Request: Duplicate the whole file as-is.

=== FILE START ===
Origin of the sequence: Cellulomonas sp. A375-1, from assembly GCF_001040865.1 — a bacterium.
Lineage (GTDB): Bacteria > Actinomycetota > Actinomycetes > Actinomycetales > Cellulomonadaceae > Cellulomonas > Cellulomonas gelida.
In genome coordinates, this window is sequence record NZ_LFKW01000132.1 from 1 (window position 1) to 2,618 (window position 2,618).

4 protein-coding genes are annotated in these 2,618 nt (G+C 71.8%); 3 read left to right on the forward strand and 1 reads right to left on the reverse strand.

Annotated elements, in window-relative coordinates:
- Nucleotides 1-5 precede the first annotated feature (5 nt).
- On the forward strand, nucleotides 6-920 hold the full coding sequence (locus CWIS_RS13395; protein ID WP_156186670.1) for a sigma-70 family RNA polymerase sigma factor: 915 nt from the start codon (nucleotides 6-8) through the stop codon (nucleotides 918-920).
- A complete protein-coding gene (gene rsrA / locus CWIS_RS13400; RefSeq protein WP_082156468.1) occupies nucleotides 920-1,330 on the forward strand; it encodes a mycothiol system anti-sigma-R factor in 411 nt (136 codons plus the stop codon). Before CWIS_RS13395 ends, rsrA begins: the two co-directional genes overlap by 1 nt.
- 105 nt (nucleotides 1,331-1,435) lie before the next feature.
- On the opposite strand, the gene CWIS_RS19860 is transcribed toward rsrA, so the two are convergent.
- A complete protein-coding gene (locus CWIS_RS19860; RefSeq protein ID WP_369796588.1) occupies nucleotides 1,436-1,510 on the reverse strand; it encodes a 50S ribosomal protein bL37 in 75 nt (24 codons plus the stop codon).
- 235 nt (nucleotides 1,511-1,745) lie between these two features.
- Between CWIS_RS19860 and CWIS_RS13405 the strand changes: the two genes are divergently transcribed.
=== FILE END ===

Origin of the sequence: Cellulomonas sp. A375-1, from assembly GCF_001040865.1 — a bacterium.
Lineage (GTDB): Bacteria > Actinomycetota > Actinomycetes > Actinomycetales > Cellulomonadaceae > Cellulomonas > Cellulomonas gelida.
In genome coordinates, this window is sequence record NZ_LFKW01000132.1 from 1 (window position 1) to 2,618 (window position 2,618).

4 protein-coding genes are annotated in these 2,618 nt (G+C 71.8%); 3 read left to right on the forward strand and 1 reads right to left on the reverse strand.

Annotated elements, in window-relative coordinates:
- Nucleotides 1-5 precede the first annotated feature (5 nt).
- On the forward strand, nucleotides 6-920 hold the full coding sequence (locus CWIS_RS13395; protein ID WP_156186670.1) for a sigma-70 family RNA polymerase sigma factor: 915 nt from the start codon (nucleotides 6-8) through the stop codon (nucleotides 918-920).
- A complete protein-coding gene (gene rsrA / locus CWIS_RS13400; RefSeq protein WP_082156468.1) occupies nucleotides 920-1,330 on the forward strand; it encodes a mycothiol system anti-sigma-R factor in 411 nt (136 codons plus the stop codon). Before CWIS_RS13395 ends, rsrA begins: the two co-directional genes overlap by 1 nt.
- 105 nt (nucleotides 1,331-1,435) lie before the next feature.
- On the opposite strand, the gene CWIS_RS19860 is transcribed toward rsrA, so the two are convergent.
- A complete protein-coding gene (locus CWIS_RS19860; RefSeq protein ID WP_369796588.1) occupies nucleotides 1,436-1,510 on the reverse strand; it encodes a 50S ribosomal protein bL37 in 75 nt (24 codons plus the stop codon).
- 235 nt (nucleotides 1,511-1,745) lie between these two features.
- Between CWIS_RS19860 and CWIS_RS13405 the strand changes: the two genes are divergently transcribed.